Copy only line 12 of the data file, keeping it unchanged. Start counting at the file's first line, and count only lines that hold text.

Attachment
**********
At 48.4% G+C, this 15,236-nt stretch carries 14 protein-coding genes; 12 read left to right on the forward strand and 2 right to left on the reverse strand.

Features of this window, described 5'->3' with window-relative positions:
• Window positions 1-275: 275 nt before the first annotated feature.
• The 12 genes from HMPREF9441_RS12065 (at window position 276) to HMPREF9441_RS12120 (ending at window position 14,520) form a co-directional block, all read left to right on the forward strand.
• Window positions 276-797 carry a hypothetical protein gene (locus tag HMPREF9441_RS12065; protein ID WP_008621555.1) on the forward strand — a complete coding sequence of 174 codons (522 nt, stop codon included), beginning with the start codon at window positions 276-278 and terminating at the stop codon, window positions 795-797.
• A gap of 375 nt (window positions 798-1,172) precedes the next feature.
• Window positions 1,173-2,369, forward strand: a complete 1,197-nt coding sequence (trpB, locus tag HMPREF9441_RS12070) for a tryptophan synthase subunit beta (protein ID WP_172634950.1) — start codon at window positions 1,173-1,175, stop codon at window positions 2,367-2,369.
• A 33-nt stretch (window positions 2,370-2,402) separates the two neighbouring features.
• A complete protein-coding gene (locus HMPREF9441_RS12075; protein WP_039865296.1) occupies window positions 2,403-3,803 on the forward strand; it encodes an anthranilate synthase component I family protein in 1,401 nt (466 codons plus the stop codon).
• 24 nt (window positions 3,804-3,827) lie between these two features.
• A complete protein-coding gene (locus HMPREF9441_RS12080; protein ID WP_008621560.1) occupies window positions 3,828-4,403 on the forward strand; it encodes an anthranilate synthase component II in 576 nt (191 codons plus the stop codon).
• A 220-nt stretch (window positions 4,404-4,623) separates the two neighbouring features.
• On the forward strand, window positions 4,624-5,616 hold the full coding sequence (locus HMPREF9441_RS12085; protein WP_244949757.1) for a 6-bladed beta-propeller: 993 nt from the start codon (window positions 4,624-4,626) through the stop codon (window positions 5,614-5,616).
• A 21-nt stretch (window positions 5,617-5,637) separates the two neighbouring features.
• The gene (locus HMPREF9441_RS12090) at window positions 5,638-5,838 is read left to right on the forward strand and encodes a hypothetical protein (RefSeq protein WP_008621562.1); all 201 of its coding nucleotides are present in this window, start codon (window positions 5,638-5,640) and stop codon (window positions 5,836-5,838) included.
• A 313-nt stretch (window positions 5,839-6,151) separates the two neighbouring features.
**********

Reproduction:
• A 220-nt stretch (window positions 4,404-4,623) separates the two neighbouring features.